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Crash, Damaged and Disabled Aircraft Recovery Exercise

Crash, Damaged and Disabled Aircraft Recovery Exercise

Members of the 117th Air Refueling Wing Maintenance Squadron conduct Crash Damaged or Disabled Aircraft Recovery (CCDAR) training at the Southern Museum of Flight in Birmingham, Alabama, May 19, 2018. The Airmen used jacks and airbags to adjust the aircraft's position from being stuck in the ground to being on top of concrete slabs. (U.S. Air National Guard photo by Tech. Sgt. Jeremy Farson)

Crash, Damaged and Disabled Aircraft Recovery Exercise

Members of the 117th Air Refueling Wing Maintenance Squadron conduct Crash Damaged or Disabled Aircraft Recovery (CCDAR) training at the Southern Museum of Flight in Birmingham, Alabama, May 19, 2018. The Airmen used jacks and airbags to adjust the aircraft's position from being stuck in the ground to being on top of concrete slabs. (U.S. Air National Guard photo by Tech. Sgt. Jeremy Farson)

Crash, Damaged and Disabled Aircraft Recovery Exercise

Members of the 117th Air Refueling Wing Maintenance Squadron conduct Crash Damaged or Disabled Aircraft Recovery (CCDAR) training at the Southern Museum of Flight in Birmingham, Alabama, May 19, 2018. The Airmen used jacks and airbags to adjust the aircraft's position from being stuck in the ground to being on top of concrete slabs. (U.S. Air National Guard photo by Tech. Sgt. Jeremy Farson)

Crash, Damaged and Disabled Aircraft Recovery Exercise

Members of the 117th Air Refueling Wing Maintenance Squadron conduct Crash Damaged or Disabled Aircraft Recovery (CCDAR) training at the Southern Museum of Flight in Birmingham, Alabama, May 19, 2018. The Airmen used jacks and airbags to adjust the aircraft's position from being stuck in the ground to being on top of concrete slabs. (U.S. Air National Guard photo by Tech. Sgt. Jeremy Farson)

Crash, Damaged and Disabled Aircraft Recovery Exercise

Members of the 117th Air Refueling Wing Maintenance Squadron conduct Crash Damaged or Disabled Aircraft Recovery (CCDAR) training at the Southern Museum of Flight in Birmingham, Alabama, May 19, 2018. The Airmen used jacks and airbags to adjust the aircraft's position from being stuck in the ground to being on top of concrete slabs. (U.S. Air National Guard photo by Tech. Sgt. Jeremy Farson)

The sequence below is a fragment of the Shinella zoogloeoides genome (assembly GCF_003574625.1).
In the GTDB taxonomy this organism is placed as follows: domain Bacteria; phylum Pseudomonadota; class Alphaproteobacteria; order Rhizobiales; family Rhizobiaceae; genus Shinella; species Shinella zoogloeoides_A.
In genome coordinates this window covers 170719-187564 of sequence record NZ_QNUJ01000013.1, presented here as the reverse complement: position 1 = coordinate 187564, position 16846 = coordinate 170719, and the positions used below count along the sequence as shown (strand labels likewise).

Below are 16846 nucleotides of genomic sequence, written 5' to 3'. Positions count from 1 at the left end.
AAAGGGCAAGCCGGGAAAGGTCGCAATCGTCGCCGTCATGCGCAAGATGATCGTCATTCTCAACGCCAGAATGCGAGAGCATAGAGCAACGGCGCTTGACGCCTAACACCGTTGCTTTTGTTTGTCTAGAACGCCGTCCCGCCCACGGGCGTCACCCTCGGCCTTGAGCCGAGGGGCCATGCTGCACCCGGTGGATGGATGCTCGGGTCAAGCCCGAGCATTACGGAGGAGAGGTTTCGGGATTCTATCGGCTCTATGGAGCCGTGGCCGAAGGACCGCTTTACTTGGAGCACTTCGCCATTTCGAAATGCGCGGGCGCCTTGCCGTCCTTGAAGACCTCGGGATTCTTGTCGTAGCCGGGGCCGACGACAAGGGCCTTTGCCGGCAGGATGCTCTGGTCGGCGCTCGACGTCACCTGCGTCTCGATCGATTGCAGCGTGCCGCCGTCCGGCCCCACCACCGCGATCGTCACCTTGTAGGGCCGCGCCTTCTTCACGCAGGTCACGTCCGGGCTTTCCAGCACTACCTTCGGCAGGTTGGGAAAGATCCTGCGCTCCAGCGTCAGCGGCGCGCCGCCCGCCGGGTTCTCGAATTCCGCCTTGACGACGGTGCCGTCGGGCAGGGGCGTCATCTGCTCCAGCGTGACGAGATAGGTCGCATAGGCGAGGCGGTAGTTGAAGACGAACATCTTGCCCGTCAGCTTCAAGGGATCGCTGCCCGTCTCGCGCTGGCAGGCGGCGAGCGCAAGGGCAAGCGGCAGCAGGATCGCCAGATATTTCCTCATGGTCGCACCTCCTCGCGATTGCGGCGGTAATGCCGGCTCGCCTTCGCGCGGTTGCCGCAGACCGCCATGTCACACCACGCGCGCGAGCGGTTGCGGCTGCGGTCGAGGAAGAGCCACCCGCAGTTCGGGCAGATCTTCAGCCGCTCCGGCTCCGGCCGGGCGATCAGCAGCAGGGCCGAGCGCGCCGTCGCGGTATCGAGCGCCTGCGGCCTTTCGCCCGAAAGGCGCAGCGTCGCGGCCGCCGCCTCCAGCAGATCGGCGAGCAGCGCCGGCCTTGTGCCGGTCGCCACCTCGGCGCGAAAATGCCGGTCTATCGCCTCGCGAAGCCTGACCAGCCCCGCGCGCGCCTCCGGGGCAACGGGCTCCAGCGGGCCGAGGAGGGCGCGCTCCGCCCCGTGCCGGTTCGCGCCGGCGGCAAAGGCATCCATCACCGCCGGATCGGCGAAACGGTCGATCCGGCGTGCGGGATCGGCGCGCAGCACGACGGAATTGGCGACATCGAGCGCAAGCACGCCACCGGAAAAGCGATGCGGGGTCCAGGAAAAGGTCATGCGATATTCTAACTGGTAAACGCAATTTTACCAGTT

Crash, Damaged and Disabled Aircraft Recovery Exercise

Members of the 117th Air Refueling Wing Maintenance Squadron conduct Crash Damaged or Disabled Aircraft Recovery (CCDAR) training at the Southern Museum of Flight in Birmingham, Alabama, May 19, 2018. The Airmen used jacks and airbags to adjust the aircraft's position from being stuck in the ground to being on top of concrete slabs. (U.S. Air National Guard photo by Tech. Sgt. Jeremy Farson)

Crash, Damaged and Disabled Aircraft Recovery Exercise

Members of the 117th Air Refueling Wing Maintenance Squadron conduct Crash Damaged or Disabled Aircraft Recovery (CCDAR) training at the Southern Museum of Flight in Birmingham, Alabama, May 19, 2018. The Airmen used jacks and airbags to adjust the aircraft's position from being stuck in the ground to being on top of concrete slabs. (U.S. Air National Guard photo by Tech. Sgt. Jeremy Farson)

BIRMINGHAM, Ala. --

The 117th Maintenance Group held a Crash, Damaged and Disabled Aircraft Recovery exercise here at the Southern Museum of Flight on May 19.

The CDDAR training program is designed to provide Airmen the opportunity to take part in hands-on training that simulates a scenario in which an aircraft has malfunctioned or been disabled in some way, and needs assistance or recovery.

Senior Master Sgt. Stephen Harris, the Isochronal Inspection and Aero Repair Superintendent with the 117th Aircraft Maintenance Squadron, led the exercise.

If an accident with an aircraft happens, it’s up to our team to go out and get that aircraft off of the runway or out of the woods, wherever it might be, and back to operational status, said Harris.

The particular scenario today was modeled to simulate an aircraft submerged in mud, after it slid off of the runway.

“The scenario we wrote for this one would be like a real-world scenario where it landed, and all three landing gear buried in the mud,” said Harris.

It’s a tough, dirty job that can be tricky without the highly-trained Airmen taking part in the exercise.

“We try to mitigate extra damage to the aircraft so the investigation team can figure out what happened,” said Harris.

The training was supported by the Small Air Terminal, Emergency Management, Civil Engineering, Traffic Management Office, Force Support, Security Forces, Airfield Management, the Army National Guard’s 20th Special Forces and the Birmingham Airport Authority.